Students Protecting Students
During the semester, there is probably a good chance a firefighter is in the same building as you. You may not know it. They don’t wear badges, name tags or red helmets because they’re not looking for attention. Perhaps they’re sitting next to you in class or they’re studying in a break room down the hall, ready at any moment to respond to a nearby emergency.
Thibodaux Volunteer Firefighters Andrew Benoit-Naquin and Jay Danos started the Nicholls Student Firefighter Association to increase fire safety across campus. They also wanted to establish an emergency response team on campus.
“We want to bring Colonel Pride to the Thibodaux Volunteer Fire Department,” Benoit-Naquin says.
Each of the students became firefighters in different ways, for different reasons. For Andrew Benoit-Naquin, it’s in his blood to be a firefighter. His dad was an assistant fire chief and his dad was fire chief. He grew up going on calls with his dad. In that time, Benoit-Naquin has seen everything from houses engulfed in flames to life-altering car wrecks to false alarms to carbon monoxide calls to a tree being down in the road. He has not yet, though, had to retrieve a cat from a tree.
“I was following family tradition, and I grew to fall in love with it,” he says. “I love the service. I couldn’t imagine not doing it.”
For Danos and Ira Bourg, they had friends in the department who encouraged them to join.
“I joined first and asked my mom second,” says Bourg, who is now a paid firefighter in Bayou Blue, a volunteer firefighter in Thibodaux and Chackbay and the SFA vice president.
While you may not recognize the firefighters, you will recognize their firetruck. With the words “Geaux Colonels” painted across the side, the firetruck has been a staple near the end zone of Colonel football games. Danos says this is part of their role as a campus and community organization.
“Being involved in this group has helped me to become more disciplined and to think less of myself and more about others,” he says.
Though class is their top priority, they keep their pagers on in case of an emergency. Bourg has had a call come through as he was walking into class and another at 2 a.m. when he was studying for finals. When that happens, the faculty and their peers have their backs.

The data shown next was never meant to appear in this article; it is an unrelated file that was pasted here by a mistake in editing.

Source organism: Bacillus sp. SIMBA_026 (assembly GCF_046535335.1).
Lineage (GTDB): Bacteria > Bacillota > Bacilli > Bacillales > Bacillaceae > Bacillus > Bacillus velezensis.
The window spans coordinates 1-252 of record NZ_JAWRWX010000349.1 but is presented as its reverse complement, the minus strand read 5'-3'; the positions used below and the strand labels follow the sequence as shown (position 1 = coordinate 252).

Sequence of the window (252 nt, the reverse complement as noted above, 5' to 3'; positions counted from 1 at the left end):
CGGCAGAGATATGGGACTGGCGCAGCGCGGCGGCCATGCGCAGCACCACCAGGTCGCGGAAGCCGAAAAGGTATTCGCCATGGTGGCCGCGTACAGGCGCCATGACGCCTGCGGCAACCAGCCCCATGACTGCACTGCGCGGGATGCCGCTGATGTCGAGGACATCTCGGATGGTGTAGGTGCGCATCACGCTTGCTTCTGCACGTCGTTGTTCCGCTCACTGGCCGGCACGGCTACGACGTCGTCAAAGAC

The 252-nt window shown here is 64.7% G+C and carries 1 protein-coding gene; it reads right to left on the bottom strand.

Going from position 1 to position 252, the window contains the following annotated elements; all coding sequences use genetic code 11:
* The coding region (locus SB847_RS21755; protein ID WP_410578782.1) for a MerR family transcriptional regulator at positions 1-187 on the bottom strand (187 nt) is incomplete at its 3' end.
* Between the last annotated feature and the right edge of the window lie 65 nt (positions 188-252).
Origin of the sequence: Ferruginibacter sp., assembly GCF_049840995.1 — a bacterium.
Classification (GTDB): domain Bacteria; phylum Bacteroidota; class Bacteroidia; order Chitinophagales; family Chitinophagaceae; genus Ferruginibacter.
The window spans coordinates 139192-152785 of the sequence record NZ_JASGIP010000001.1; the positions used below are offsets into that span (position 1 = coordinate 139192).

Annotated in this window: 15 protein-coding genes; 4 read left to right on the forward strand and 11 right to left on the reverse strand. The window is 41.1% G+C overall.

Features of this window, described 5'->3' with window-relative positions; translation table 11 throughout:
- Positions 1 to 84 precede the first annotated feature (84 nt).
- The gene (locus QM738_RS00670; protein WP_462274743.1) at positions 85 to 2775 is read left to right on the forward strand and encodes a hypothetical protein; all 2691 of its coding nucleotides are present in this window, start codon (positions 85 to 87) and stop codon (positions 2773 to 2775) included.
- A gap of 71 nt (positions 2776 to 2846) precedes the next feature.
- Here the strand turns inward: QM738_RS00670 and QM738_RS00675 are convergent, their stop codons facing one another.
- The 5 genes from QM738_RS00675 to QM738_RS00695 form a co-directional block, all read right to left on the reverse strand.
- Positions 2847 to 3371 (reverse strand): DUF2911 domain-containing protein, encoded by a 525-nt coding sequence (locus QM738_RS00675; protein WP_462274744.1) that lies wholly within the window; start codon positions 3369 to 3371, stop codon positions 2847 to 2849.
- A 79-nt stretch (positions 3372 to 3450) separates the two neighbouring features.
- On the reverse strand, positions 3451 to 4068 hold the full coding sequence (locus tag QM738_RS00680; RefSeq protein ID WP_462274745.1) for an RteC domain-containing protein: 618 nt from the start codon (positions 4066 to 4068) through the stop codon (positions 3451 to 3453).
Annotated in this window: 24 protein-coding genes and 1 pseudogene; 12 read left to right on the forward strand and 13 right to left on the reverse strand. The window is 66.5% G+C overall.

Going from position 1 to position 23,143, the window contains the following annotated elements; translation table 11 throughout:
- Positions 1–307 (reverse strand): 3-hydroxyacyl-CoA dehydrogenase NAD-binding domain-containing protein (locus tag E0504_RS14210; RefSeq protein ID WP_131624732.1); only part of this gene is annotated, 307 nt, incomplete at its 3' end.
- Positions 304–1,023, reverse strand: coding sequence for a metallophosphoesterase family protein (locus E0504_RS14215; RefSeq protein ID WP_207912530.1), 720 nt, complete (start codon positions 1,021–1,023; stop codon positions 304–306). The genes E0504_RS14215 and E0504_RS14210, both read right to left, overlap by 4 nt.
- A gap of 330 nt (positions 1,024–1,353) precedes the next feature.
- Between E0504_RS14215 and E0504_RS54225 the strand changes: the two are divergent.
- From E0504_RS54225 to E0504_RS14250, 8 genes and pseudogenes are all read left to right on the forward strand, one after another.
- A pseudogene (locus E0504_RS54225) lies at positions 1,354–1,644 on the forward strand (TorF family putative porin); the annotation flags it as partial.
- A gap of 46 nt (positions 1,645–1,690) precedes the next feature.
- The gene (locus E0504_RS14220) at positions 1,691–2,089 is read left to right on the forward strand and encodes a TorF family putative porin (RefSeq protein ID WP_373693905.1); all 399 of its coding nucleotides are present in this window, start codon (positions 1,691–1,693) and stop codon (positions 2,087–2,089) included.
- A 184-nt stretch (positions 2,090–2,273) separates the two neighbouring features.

“It feels cool when a teacher thanks you for your service,” he says. “It’s a big thing to know that we have this level of support from the faculty and staff. It makes you appreciate of what Nicholls is doing for us and the fire department.”
To date, the organization has only responded to two calls on campus: a wreck with minor injuries and a malfunctioning smoke detector. And they’re okay with that.
“It’s a big thing to know that we have this level of support from the faculty and staff. ” – Ira Bourg
Up next is enhancing campus safety. The group is working with campus safety director Brian Clausen to get defibrillators in every building on campus and get into the surrounding community to make sure they have a working smoke detector.
“Having the student organization here on campus helps us better serve both the community and the university,” Danos says. “At the end of the day, we know that it’s not about us as a person, but the whole organization. That’s the best part about it.”
That’s because it’s all about the community.
“The biggest thing we want to do is let people know that if something happens, we’re just one classroom over,” Bourg says. “You never know if someone is going to black out or stop breathing. And that’s the beautiful thing about the SFA is that we can be there for somebody when they need us most.”
– Jacob Batte